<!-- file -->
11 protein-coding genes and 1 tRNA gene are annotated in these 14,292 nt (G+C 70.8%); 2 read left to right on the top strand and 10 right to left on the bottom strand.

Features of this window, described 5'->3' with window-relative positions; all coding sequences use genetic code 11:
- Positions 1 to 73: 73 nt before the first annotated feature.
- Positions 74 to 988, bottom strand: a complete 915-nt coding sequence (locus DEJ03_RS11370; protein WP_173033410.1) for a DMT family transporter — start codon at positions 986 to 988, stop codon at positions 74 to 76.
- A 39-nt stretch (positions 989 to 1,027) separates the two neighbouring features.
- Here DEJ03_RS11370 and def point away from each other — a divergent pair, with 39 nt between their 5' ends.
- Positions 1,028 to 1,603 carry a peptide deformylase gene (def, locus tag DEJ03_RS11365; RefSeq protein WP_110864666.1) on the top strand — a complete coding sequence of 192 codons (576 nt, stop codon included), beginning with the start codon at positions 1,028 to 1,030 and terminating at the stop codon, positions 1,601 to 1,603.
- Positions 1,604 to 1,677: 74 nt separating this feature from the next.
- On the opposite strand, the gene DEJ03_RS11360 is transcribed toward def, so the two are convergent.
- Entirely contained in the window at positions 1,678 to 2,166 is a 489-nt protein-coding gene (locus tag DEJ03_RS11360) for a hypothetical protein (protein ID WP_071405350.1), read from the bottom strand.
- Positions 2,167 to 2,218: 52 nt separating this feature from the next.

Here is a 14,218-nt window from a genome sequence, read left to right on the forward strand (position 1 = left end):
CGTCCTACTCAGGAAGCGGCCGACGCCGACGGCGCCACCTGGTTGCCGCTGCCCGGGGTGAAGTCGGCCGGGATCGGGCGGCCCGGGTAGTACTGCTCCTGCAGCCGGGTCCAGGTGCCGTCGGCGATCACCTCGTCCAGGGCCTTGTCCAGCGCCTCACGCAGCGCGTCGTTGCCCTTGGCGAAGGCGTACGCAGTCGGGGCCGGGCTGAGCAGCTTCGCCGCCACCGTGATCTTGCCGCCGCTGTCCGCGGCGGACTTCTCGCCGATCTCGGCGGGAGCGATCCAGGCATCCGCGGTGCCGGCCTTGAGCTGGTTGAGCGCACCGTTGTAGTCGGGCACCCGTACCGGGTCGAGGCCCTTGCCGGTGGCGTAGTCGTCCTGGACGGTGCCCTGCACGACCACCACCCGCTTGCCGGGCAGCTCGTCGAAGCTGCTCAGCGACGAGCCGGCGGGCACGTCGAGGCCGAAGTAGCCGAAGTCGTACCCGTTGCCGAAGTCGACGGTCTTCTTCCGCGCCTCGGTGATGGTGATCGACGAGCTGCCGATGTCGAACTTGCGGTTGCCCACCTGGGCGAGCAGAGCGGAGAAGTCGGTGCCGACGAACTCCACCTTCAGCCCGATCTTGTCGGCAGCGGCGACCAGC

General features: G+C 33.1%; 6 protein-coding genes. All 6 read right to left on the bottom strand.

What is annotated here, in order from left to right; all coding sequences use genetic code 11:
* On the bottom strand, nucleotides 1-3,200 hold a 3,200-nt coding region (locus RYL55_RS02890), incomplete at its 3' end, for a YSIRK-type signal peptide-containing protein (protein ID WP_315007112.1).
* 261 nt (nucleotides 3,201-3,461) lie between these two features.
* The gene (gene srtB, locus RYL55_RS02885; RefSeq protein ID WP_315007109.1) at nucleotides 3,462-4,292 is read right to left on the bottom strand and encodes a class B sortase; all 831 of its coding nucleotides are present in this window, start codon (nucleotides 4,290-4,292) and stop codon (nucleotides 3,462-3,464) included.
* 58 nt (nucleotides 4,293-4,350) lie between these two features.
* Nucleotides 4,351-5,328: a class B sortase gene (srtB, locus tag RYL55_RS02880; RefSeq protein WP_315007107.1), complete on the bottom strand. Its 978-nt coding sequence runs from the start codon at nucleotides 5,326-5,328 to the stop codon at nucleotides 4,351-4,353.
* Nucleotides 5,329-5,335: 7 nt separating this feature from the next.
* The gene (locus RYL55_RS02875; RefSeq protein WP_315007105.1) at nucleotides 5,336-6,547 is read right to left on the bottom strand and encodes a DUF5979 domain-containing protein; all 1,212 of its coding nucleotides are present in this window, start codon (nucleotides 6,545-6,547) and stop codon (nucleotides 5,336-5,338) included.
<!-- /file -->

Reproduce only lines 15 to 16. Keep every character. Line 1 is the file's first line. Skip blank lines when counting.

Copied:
What is annotated here, in order from left to right; all coding sequences use genetic code 11:
* On the bottom strand, nucleotides 1-3,200 hold a 3,200-nt coding region (locus RYL55_RS02890), incomplete at its 3' end, for a YSIRK-type signal peptide-containing protein (protein ID WP_315007112.1).